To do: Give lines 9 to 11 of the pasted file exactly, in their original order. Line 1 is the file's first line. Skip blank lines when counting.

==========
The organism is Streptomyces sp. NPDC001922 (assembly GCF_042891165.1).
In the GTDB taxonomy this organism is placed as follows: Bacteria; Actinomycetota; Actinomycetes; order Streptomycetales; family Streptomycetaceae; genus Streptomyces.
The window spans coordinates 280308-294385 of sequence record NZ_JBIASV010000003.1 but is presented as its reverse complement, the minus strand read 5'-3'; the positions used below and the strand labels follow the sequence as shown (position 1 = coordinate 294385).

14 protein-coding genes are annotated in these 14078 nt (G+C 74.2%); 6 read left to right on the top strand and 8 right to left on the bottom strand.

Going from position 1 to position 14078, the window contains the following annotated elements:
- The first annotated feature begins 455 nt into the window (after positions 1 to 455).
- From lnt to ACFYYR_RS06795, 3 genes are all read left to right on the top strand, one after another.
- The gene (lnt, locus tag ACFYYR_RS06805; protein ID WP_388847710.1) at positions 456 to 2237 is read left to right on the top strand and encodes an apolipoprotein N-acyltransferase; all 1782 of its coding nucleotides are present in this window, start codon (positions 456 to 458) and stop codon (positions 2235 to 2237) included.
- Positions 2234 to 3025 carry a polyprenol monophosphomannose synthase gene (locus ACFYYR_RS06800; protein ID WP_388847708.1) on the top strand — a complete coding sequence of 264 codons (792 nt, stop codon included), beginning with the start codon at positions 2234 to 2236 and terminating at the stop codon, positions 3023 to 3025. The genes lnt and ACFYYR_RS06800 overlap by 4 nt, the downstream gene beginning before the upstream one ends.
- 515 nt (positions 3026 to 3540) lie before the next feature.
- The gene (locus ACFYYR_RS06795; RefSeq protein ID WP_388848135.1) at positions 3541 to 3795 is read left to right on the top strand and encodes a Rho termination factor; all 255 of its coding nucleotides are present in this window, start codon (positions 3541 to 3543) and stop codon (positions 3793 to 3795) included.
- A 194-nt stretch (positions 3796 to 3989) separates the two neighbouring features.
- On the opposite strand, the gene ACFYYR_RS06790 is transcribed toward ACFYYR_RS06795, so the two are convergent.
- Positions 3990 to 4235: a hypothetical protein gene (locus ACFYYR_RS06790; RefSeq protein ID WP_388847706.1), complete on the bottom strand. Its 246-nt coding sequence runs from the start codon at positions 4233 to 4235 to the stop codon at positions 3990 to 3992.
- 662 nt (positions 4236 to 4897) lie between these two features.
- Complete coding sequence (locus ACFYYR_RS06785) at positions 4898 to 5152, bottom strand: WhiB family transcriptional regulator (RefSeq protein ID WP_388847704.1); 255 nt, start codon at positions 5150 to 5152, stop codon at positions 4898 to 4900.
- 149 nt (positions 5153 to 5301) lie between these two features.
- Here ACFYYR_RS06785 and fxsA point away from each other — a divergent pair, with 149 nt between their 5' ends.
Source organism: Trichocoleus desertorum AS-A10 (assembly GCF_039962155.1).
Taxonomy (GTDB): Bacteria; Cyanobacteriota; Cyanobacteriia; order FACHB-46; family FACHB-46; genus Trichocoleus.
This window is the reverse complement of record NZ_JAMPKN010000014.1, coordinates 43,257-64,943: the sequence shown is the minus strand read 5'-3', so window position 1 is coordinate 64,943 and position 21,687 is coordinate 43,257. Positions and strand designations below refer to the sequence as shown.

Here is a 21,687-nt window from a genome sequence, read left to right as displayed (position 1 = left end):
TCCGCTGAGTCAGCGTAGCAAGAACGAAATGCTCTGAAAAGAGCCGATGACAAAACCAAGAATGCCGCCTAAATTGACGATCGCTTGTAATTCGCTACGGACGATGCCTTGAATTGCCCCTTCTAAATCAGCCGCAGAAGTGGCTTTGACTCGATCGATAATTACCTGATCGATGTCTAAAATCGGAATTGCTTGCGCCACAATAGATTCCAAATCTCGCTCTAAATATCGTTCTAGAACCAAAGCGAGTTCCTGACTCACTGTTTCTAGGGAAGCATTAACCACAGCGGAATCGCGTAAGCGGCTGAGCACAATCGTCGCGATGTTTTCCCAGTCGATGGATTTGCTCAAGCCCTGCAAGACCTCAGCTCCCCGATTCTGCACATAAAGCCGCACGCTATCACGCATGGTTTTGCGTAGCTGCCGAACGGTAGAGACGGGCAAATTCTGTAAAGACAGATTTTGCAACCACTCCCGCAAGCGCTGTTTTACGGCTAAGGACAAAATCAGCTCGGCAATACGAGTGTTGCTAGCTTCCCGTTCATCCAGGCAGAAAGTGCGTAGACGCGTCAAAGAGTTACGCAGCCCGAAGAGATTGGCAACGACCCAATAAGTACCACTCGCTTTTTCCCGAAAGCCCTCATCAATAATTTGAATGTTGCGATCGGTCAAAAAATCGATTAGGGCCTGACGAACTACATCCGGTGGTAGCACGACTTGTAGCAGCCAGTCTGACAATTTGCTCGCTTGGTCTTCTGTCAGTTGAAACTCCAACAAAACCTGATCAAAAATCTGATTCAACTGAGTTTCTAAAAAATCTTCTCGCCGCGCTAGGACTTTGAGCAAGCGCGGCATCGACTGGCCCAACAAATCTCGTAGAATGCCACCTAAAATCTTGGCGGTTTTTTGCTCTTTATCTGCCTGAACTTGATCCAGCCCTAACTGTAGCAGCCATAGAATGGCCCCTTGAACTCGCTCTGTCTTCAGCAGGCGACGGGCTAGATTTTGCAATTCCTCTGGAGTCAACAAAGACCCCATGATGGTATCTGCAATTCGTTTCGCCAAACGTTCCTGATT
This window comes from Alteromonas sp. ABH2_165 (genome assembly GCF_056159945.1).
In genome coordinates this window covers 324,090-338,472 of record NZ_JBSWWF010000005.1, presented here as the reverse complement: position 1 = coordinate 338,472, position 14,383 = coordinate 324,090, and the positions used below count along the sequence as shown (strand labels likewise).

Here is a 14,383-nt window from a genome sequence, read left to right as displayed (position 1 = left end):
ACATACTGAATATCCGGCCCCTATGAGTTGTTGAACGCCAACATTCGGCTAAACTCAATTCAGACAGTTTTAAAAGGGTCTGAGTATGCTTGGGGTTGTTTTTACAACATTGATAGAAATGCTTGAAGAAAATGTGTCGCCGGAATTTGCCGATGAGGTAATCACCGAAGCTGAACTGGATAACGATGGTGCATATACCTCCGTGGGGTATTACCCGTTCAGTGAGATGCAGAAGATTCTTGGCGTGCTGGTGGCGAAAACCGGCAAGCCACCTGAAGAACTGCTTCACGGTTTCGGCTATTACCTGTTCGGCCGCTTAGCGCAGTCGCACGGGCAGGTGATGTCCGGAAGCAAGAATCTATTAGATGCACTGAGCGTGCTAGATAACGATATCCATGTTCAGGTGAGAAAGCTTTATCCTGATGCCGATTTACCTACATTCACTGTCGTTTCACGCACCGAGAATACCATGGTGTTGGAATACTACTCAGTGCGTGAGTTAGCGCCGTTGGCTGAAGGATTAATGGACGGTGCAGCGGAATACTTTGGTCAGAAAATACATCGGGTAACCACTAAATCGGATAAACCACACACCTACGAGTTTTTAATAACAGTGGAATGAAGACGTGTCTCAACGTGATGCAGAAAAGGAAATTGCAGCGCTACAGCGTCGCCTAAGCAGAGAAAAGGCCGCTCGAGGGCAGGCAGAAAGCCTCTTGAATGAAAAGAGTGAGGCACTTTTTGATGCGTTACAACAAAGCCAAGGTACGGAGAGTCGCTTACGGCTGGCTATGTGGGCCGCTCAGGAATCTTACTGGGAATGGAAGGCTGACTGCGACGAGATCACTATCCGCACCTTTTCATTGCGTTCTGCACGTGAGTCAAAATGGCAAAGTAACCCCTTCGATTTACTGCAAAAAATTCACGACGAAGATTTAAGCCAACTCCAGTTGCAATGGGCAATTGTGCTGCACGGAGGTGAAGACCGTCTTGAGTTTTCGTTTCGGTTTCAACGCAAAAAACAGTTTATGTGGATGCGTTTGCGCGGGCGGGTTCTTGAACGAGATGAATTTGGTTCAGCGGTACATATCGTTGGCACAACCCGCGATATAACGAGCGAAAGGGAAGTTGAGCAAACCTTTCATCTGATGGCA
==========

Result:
- Positions 2234 to 3025 carry a polyprenol monophosphomannose synthase gene (locus ACFYYR_RS06800; protein ID WP_388847708.1) on the top strand — a complete coding sequence of 264 codons (792 nt, stop codon included), beginning with the start codon at positions 2234 to 2236 and terminating at the stop codon, positions 3023 to 3025. The genes lnt and ACFYYR_RS06800 overlap by 4 nt, the downstream gene beginning before the upstream one ends.
- 515 nt (positions 3026 to 3540) lie before the next feature.
- The gene (locus ACFYYR_RS06795; RefSeq protein ID WP_388848135.1) at positions 3541 to 3795 is read left to right on the top strand and encodes a Rho termination factor; all 255 of its coding nucleotides are present in this window, start codon (positions 3541 to 3543) and stop codon (positions 3793 to 3795) included.